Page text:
The above problems are solved in one aspect of the present invention by a water-ski towing device comprising a bouyant hull and a propulsion unit supported by the hull. An aft extending operator-gripped tow bar assembly including a tow bar is pivotally mounted to the hull and displaceable between a generally horizontal and an elevated position. A flow-directing means positionedbeneath the hull is displaceable between a first position in which it urges a negative pitch for the hull and a second position in which it urges a lower degree of pitch. A means is connected between the tow bar assembly and the flow-directing means for displacing the flow-directing means in response to pivoting of the tow bar between its horizontal and elevated positron.

The above and other related features of the present invention will be apparent from a reading of the following description of the disclosure shown in the accompa- 2 nying drawing and the-novelty thereofpointed out in the appended claims. I

In the drawings: FIG. 1 is a side elevation view of a water-ski towing device having an attitude-control system embodying the present invention and shown in a running position;

FIG. 2 is a fragmentary side elevation view of the water-ski towing device of FIG. 1 shown in a start-up posi' tion;

FIG. 3 is a section view of the hull of FIG. 1 taken on line 3-3 of FIG. 1;

FIG. 4 is another section viewof the hull of FIG. 1 taken on line 4-4 of FIG. 1;

FIG. 5 is a fragmentary enlarged side view of the water-ski towing device of FIG. I particularly illustrating the attitude control device; and

FIG. 6 is an aft view of the attitude control device of FIG. 5 taken on line 6-6 of FIG. 5.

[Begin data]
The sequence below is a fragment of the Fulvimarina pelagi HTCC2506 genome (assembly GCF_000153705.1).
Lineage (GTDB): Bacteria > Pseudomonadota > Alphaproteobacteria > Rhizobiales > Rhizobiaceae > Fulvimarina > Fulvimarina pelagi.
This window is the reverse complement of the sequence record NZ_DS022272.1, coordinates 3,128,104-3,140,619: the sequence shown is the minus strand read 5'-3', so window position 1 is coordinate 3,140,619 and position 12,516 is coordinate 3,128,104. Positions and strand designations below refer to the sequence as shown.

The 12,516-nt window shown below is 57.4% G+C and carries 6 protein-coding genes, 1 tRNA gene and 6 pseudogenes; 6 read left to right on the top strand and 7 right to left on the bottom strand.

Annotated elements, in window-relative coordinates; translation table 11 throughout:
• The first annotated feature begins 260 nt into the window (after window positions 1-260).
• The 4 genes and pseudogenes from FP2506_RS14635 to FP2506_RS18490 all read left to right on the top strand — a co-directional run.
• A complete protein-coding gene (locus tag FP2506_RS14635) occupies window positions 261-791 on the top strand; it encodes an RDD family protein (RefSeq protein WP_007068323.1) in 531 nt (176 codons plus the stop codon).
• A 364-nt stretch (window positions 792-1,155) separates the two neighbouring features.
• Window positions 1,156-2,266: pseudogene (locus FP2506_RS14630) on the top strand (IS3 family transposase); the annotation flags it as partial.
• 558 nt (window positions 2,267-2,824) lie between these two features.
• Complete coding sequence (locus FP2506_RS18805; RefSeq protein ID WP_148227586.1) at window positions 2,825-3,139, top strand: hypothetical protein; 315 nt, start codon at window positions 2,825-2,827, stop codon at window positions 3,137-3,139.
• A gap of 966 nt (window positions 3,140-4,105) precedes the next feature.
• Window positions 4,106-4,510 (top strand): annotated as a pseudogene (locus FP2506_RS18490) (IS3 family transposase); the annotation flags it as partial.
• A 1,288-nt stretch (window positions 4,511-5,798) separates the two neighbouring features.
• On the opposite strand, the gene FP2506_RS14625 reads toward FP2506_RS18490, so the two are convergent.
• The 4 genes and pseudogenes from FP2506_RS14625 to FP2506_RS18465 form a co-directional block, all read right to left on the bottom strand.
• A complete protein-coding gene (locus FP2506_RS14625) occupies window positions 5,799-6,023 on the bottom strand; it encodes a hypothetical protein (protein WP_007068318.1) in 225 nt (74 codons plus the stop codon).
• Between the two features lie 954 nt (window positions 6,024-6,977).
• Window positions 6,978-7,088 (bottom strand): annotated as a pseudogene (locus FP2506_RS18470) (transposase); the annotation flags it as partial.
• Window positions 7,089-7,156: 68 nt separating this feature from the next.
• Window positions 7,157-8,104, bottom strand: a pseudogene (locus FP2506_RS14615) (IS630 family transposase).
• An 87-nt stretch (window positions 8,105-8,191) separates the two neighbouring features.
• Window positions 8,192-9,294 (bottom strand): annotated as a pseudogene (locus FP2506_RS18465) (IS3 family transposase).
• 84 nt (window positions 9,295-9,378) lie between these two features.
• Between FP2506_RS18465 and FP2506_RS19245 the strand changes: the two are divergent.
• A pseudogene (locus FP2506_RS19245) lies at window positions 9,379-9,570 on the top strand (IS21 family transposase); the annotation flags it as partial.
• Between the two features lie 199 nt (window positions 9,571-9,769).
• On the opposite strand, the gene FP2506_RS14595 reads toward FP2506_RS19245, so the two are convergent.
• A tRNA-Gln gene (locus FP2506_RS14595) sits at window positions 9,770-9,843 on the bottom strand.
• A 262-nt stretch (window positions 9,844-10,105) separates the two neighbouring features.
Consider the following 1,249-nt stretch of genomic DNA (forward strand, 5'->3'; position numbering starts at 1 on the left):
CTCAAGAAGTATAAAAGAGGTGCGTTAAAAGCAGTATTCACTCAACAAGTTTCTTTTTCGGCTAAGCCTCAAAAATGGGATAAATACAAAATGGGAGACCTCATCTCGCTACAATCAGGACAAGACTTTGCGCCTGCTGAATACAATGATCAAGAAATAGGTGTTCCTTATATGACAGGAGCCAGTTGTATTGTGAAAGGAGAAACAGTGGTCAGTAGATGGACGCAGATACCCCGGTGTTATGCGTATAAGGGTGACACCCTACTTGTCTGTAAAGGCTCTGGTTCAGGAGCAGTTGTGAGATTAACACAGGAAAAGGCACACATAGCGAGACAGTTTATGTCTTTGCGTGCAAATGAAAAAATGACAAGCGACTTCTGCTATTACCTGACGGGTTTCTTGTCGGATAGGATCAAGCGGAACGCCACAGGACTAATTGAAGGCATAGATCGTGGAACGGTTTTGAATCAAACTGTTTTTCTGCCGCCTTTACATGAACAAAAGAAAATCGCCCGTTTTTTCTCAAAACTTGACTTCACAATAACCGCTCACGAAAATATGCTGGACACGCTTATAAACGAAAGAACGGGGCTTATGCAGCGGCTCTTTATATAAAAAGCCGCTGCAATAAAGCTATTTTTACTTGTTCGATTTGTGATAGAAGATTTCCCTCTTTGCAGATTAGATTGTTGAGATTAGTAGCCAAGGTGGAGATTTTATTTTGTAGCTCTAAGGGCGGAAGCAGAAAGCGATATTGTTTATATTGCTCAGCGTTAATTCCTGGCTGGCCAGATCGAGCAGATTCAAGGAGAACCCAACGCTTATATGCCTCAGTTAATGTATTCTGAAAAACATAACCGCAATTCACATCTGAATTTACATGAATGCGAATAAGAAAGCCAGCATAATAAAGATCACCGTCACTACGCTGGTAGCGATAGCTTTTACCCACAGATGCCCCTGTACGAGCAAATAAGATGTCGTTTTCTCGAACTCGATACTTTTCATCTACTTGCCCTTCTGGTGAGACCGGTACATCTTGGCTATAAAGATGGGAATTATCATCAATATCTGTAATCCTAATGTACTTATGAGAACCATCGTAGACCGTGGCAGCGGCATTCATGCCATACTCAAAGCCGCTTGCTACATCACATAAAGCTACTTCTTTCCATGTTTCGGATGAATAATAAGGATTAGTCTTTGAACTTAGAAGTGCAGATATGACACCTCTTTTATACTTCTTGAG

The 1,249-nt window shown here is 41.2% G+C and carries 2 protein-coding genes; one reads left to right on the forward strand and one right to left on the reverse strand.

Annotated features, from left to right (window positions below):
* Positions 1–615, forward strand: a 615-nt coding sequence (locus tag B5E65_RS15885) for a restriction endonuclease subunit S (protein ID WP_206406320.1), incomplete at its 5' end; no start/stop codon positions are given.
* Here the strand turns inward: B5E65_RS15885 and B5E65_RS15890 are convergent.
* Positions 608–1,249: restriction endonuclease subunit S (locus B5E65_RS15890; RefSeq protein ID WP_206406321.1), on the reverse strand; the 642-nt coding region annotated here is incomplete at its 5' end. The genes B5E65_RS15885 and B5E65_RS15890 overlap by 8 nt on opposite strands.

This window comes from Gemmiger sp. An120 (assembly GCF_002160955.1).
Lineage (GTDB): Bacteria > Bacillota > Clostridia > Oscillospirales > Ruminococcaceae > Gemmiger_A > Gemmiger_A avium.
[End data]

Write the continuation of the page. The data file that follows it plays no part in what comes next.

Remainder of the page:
FIG. 1 shows a water-ski towing device comprising a bouyant hull 10 having an upper housing 12 joined to it at a belt line 14. A marine-type propulsion unit 16 is mounted within'the hull and has a vertical output shaft (not shown) extending downward through a strut 17 to a propeller support housing 18 where it drives a propeller 20 through a right angle gearbox (not shown). As pointed out in the above-identified Uroshevich et al application, propeller 20 may be provided with an annular shroud 22 to improve its performance.

A water-ski tow bar assembly comprising a tubular tow bar 24 and a hand grip assembly 26 is pivotally mounted to the stern 28 of hull 10 by an adjustable latch mechanism, generally indicated at 30. The latch mechanism 30 is adapted to releasably maintain the tow bar 24 in the elevated position of FIG. I for running operation or freely movable in a vertical plane in the start-up position of FIG. 2 where the tow bar 24 is in' a generally horizontal position.

As pointed out above, the offset of the propeller 20 from the center of bouyancy of the hull 10 causes a positive pitch for hull 10. In accordance with the present invention this is compensated for by an attitudecontrol system, generally indicated at 32. The attitudecontrol system is described particularly in FIGS. 5 and 6 which show the cooperating features of the adjustable latching mechanism 30.

The adjustable latching mechanism 30 comprises a mounted on shaft 40. As stated in the above Powers ap- I plication, the tow bar 24 is adjustably positioned in its elevated position relative to a housing 42 by a threaded shaft 46 extending through housing 42 and. manipulated by a knob 48. A threaded end plug 50 fixed in the end of tow bar 24 is moved up and down by manipulating knob 48 to pivot tow bar 24 relative to housing 42 and adjust the height of hand grip assembly 26 in its latched position.

The lower end of housing 42 has a notch 52 which receives a shaft 54 mounted on a pivoting handle assembly comprising a pair of arms 56 and operator activated plate 57 pivotally mounted to plates 34 through shafts 58. A leaf spring 60 acting on shelf 62 resiliently urges shaft 54 into the notch 52. When plate 57 is depressed the shaft 54 swings out of notch 52 to permit housing 42 and tow bar 24 to swing to a horizontal position.

The attitude control system 32 comprises a support plate 64 extending downward from tow bar housing 42. A pair of vertical struts 66 and 68 are mounted to plate 64 by a bolt assembly 70. A plurality of aligned holes 72 in the aft portion of struts 66, 68 and corresponding holes 74 in the aft portion of plate 64 enable structs 66, 68 to be adjustably pivoted in different positions relative to plate 64 by simply inserting a removable bolt as sembly 76 between the particular set of holes.